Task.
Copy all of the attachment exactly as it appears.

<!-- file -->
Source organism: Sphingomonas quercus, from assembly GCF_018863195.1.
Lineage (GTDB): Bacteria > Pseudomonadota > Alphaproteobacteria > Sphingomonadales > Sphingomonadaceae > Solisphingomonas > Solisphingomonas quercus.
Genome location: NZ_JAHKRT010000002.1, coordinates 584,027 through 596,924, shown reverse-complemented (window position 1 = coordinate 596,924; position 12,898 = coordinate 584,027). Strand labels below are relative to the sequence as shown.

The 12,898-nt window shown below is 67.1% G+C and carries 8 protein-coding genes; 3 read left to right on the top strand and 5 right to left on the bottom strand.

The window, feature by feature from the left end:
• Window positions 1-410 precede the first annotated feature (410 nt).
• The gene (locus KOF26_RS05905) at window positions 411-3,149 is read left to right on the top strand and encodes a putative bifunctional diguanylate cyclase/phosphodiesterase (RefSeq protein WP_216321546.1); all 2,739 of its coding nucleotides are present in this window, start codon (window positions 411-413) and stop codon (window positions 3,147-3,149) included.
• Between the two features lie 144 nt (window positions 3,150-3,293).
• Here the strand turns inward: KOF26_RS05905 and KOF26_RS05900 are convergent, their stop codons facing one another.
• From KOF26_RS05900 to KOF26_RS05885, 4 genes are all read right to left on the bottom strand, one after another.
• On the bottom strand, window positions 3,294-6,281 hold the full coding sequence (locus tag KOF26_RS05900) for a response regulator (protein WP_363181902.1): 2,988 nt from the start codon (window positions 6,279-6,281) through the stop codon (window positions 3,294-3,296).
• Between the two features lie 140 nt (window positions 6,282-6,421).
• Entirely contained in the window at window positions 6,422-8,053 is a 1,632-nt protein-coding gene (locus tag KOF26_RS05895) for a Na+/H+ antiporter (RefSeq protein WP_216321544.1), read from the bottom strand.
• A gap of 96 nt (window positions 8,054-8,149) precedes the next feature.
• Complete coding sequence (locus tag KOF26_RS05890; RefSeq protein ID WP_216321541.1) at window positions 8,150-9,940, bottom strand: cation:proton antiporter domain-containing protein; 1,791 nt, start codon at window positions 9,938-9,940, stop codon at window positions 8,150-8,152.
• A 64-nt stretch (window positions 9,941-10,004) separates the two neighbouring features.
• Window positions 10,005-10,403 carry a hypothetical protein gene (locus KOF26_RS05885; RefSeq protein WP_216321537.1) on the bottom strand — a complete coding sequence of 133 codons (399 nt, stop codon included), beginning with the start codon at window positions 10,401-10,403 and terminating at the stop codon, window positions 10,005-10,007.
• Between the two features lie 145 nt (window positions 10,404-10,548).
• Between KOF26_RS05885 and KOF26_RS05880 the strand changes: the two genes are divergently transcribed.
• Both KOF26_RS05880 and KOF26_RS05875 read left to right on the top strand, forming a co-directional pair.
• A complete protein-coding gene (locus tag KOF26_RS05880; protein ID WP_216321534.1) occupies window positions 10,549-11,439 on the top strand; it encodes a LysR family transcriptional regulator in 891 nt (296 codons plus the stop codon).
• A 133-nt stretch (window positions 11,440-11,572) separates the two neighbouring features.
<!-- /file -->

Source organism: Sphingomonas quercus, from assembly GCF_018863195.1.
Lineage (GTDB): Bacteria > Pseudomonadota > Alphaproteobacteria > Sphingomonadales > Sphingomonadaceae > Solisphingomonas > Solisphingomonas quercus.
Genome location: NZ_JAHKRT010000002.1, coordinates 584,027 through 596,924, shown reverse-complemented (window position 1 = coordinate 596,924; position 12,898 = coordinate 584,027). Strand labels below are relative to the sequence as shown.

The 12,898-nt window shown below is 67.1% G+C and carries 8 protein-coding genes; 3 read left to right on the top strand and 5 right to left on the bottom strand.

The window, feature by feature from the left end:
• Window positions 1-410 precede the first annotated feature (410 nt).
• The gene (locus KOF26_RS05905) at window positions 411-3,149 is read left to right on the top strand and encodes a putative bifunctional diguanylate cyclase/phosphodiesterase (RefSeq protein WP_216321546.1); all 2,739 of its coding nucleotides are present in this window, start codon (window positions 411-413) and stop codon (window positions 3,147-3,149) included.
• Between the two features lie 144 nt (window positions 3,150-3,293).
• Here the strand turns inward: KOF26_RS05905 and KOF26_RS05900 are convergent, their stop codons facing one another.
• From KOF26_RS05900 to KOF26_RS05885, 4 genes are all read right to left on the bottom strand, one after another.
• On the bottom strand, window positions 3,294-6,281 hold the full coding sequence (locus tag KOF26_RS05900) for a response regulator (protein WP_363181902.1): 2,988 nt from the start codon (window positions 6,279-6,281) through the stop codon (window positions 3,294-3,296).
• Between the two features lie 140 nt (window positions 6,282-6,421).
• Entirely contained in the window at window positions 6,422-8,053 is a 1,632-nt protein-coding gene (locus tag KOF26_RS05895) for a Na+/H+ antiporter (RefSeq protein WP_216321544.1), read from the bottom strand.
• A gap of 96 nt (window positions 8,054-8,149) precedes the next feature.
• Complete coding sequence (locus tag KOF26_RS05890; RefSeq protein ID WP_216321541.1) at window positions 8,150-9,940, bottom strand: cation:proton antiporter domain-containing protein; 1,791 nt, start codon at window positions 9,938-9,940, stop codon at window positions 8,150-8,152.
• A 64-nt stretch (window positions 9,941-10,004) separates the two neighbouring features.
• Window positions 10,005-10,403 carry a hypothetical protein gene (locus KOF26_RS05885; RefSeq protein WP_216321537.1) on the bottom strand — a complete coding sequence of 133 codons (399 nt, stop codon included), beginning with the start codon at window positions 10,401-10,403 and terminating at the stop codon, window positions 10,005-10,007.
• Between the two features lie 145 nt (window positions 10,404-10,548).
• Between KOF26_RS05885 and KOF26_RS05880 the strand changes: the two genes are divergently transcribed.
• Both KOF26_RS05880 and KOF26_RS05875 read left to right on the top strand, forming a co-directional pair.
• A complete protein-coding gene (locus tag KOF26_RS05880; protein ID WP_216321534.1) occupies window positions 10,549-11,439 on the top strand; it encodes a LysR family transcriptional regulator in 891 nt (296 codons plus the stop codon).
• A 133-nt stretch (window positions 11,440-11,572) separates the two neighbouring features.